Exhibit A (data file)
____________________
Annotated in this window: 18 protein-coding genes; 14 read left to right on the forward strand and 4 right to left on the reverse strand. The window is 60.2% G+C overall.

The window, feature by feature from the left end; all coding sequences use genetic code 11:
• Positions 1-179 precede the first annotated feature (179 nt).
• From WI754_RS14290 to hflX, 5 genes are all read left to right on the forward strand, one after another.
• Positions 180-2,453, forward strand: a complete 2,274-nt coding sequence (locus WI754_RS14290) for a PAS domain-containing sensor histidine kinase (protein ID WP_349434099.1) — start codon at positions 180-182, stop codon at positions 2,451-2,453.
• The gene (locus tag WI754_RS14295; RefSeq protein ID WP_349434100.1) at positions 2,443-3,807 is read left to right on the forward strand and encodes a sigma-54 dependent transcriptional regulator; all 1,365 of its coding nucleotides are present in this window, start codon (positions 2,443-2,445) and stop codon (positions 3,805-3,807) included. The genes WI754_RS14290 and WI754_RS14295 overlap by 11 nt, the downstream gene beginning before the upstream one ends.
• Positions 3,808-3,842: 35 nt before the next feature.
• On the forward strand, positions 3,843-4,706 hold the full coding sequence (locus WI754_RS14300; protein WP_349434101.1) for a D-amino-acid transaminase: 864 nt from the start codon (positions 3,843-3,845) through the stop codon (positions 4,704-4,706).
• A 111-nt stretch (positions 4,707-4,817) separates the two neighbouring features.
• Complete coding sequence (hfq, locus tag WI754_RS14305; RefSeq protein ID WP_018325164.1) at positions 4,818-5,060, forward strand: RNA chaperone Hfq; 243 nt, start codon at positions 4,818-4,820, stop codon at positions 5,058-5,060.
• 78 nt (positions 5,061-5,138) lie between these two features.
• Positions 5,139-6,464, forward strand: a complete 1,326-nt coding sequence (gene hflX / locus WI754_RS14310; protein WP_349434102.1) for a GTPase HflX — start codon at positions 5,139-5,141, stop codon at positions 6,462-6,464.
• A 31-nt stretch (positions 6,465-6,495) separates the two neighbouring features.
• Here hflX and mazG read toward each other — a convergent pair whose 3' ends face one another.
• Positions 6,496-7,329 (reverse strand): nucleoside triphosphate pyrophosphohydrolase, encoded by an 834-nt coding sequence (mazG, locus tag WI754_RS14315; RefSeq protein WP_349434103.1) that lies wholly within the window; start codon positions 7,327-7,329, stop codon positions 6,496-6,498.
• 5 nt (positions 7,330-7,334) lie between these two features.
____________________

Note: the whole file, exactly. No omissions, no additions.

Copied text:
Annotated in this window: 18 protein-coding genes; 14 read left to right on the forward strand and 4 right to left on the reverse strand. The window is 60.2% G+C overall.

The window, feature by feature from the left end; all coding sequences use genetic code 11:
• Positions 1-179 precede the first annotated feature (179 nt).
• From WI754_RS14290 to hflX, 5 genes are all read left to right on the forward strand, one after another.
• Positions 180-2,453, forward strand: a complete 2,274-nt coding sequence (locus WI754_RS14290) for a PAS domain-containing sensor histidine kinase (protein ID WP_349434099.1) — start codon at positions 180-182, stop codon at positions 2,451-2,453.
• The gene (locus tag WI754_RS14295; RefSeq protein ID WP_349434100.1) at positions 2,443-3,807 is read left to right on the forward strand and encodes a sigma-54 dependent transcriptional regulator; all 1,365 of its coding nucleotides are present in this window, start codon (positions 2,443-2,445) and stop codon (positions 3,805-3,807) included. The genes WI754_RS14290 and WI754_RS14295 overlap by 11 nt, the downstream gene beginning before the upstream one ends.
• Positions 3,808-3,842: 35 nt before the next feature.
• On the forward strand, positions 3,843-4,706 hold the full coding sequence (locus WI754_RS14300; protein WP_349434101.1) for a D-amino-acid transaminase: 864 nt from the start codon (positions 3,843-3,845) through the stop codon (positions 4,704-4,706).
• A 111-nt stretch (positions 4,707-4,817) separates the two neighbouring features.
• Complete coding sequence (hfq, locus tag WI754_RS14305; RefSeq protein ID WP_018325164.1) at positions 4,818-5,060, forward strand: RNA chaperone Hfq; 243 nt, start codon at positions 4,818-4,820, stop codon at positions 5,058-5,060.
• 78 nt (positions 5,061-5,138) lie between these two features.
• Positions 5,139-6,464, forward strand: a complete 1,326-nt coding sequence (gene hflX / locus WI754_RS14310; protein WP_349434102.1) for a GTPase HflX — start codon at positions 5,139-5,141, stop codon at positions 6,462-6,464.
• A 31-nt stretch (positions 6,465-6,495) separates the two neighbouring features.
• Here hflX and mazG read toward each other — a convergent pair whose 3' ends face one another.
• Positions 6,496-7,329 (reverse strand): nucleoside triphosphate pyrophosphohydrolase, encoded by an 834-nt coding sequence (mazG, locus tag WI754_RS14315; RefSeq protein WP_349434103.1) that lies wholly within the window; start codon positions 7,327-7,329, stop codon positions 6,496-6,498.
• 5 nt (positions 7,330-7,334) lie between these two features.